Have you ever completed a project, or a particular work that you weren't proud of at the end of it? I know I have, so I wonder about you. Haha!
Yes for sure! Ha ha ha! But I think as a viewer, you don't need to find out which one, it is only for the artist, for me, to know :) On the other hand, I have done some art pieces which I am very proud of, something I regard to have turned out beautifully, but the documentation of it does not do justice to the actual piece, and that is something quite upsetting too.

Do you have a sample of a work where you felt the documentation of it didn't capture its essence?
I don't have the pictures in digital format. The work is titled Circles, made back in 2004 during my BA graduation year. It is not on my website because the work is too subtle to capture. What I did was I planted some colourful threads on real grass, in the form of circles. The ground itself was used by a lot of people to have picnics on the weekends (I was living in Farnham, UK, at that time) and so, people noticed that there were ribbon grass among real grass.  But at first glance, it may not be noticeable. There were thousands of these ribbons. I took some time to finish the project with the help of 3 other assistants. Through my sculpture lecturer at that time, I found a way to somehow 'plant' them properly without them being easily pulled out. The installation was the seed to my subsequent installation pieces involving ribbons.

Betty's hand-sewn pouches.
Love the beautiful details:)
Ever had interesting reactions from your family about what you do?
I guess it takes some time for my parents to understand what artists do. I remember bringing my Mom to Art Friend when I was in my third year in Diploma of Fine Arts; and she was so impressed by the fact that Art Friend is a shop that only sells art supplies. She suggested to me that after graduating, I could open a shop like that!...

Oh my gawd, haha.
That was her idea of how to apply what I studied to something useful, practical. But both of my parents are very supportive despite their lack of understanding of what I do. The only thing they seem to notice, and which I find agreeable sometimes, is that art making can be physically draining because it is hand-work... I do think that to be a responsible artist, we need to look after our health and well-being! For this reason, I find to somehow disconnect from what you do in your profession and explore other fields or other interests which are seemingly different, is helpful to bring a new level of experiencing life, which indirectly helps you to re-approach your art-making in a fresh perspective. More and more artists are prone to exhaustion, physically, mentally, spiritually, and I believe that artists need plenty of rest and time in between productions.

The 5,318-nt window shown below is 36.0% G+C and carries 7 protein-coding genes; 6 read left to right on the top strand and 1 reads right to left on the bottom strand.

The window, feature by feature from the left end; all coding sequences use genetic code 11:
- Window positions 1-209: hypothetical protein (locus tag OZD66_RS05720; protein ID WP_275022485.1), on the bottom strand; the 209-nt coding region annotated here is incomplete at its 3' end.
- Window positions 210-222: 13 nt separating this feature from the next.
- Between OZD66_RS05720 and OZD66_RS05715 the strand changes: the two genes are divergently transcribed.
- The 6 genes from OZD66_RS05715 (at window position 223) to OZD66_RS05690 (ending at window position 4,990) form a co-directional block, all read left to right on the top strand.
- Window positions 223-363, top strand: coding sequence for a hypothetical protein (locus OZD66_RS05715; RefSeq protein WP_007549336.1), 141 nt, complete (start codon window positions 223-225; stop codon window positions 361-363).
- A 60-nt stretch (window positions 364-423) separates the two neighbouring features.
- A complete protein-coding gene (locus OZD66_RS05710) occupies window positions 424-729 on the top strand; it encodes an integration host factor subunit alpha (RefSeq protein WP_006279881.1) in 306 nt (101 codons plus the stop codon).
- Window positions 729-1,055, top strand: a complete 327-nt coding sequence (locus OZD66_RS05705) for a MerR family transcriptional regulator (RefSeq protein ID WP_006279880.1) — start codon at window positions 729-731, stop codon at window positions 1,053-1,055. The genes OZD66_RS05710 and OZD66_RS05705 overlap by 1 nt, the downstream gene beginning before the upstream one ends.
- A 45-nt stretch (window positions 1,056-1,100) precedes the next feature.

That’s true! 

Thank you so much Betty!
You're most welcome!  

To see more of Betty's works, please visit her website:
AND to find out more about POPIN, please click here! 

Enjoy the Conversation With....series?
Please check out the previous conversation with art-maker Noreen Loh:)

Saturday, October 12, 2013

A Conversation with the Flower Child:

Today, I would love to share with you, a conversation with the high-on-life, quirky and loud art-maker Noreen Loh (loud as in, one recognizes her laughter from metres away:)) Here we go!

Tell us about yourself, Noreen:
My name is Noreen Loh Hui Miun (miun is my artist profile). It was an accidental mistake on the birth certificate, as the officer misspelt "min" as "miun".  I was born in Perak, Malaysia, in a small town called Ipoh, which is a very popular place with many nice food!

Singapore has been my home for the past 15 years and I love it here:) Lately I have been craving for prepared bbq cuttlefish covered in sugar. Hahahah, and I'm chewing on it while typing this.

Now you got me craving for some snacks too. Okay, let's begin! I first got to know you when you working for POLLEN (a floral shop formally located along Erskine Road). Could you talk a little about what you did over there?
I did EVERYTHING: From meeting the clients, sourcing of materials (flowers, plants, pots, ornaments, beads, table settings...etc), designing and executing the entire arrangement…and this includes a lot of dirty work behind the scenes. Flower arranging can be deceiving. It is all nice and pretty when you see them at an event/weddings/hotel reception areas…etc, but the labour behind each arrangement is a lot: The preparation before the installation date, cleaning the vases, removal of thorns, carrying heavy vases with water, as well as enduring accidents like cutting your own hands.

What was it about working with flowers and/or plants that fascinated you?
The first time I discovered flower arrangement was after I went for an interview to become a creative assistant. The owner of POLLEN showed me a piece of work, a floral arrangement with an interesting form and structure. Before I joined, I was interested in jewellery design. But after seeing the unique flowers in the shop, I discovered a new interesting medium that gave me the same feeling I’ve had with jewellery design.
Is there any particular kind of flower or plant that’s difficult to work with?
Roses! Hahaha. So many thorns and so boring. Actually, flowers are very nice individually. The stranger the form, the more interesting they are! In fact, I was always drawn to the unique and weird flowers because they are challenging and are often the focal of the attention.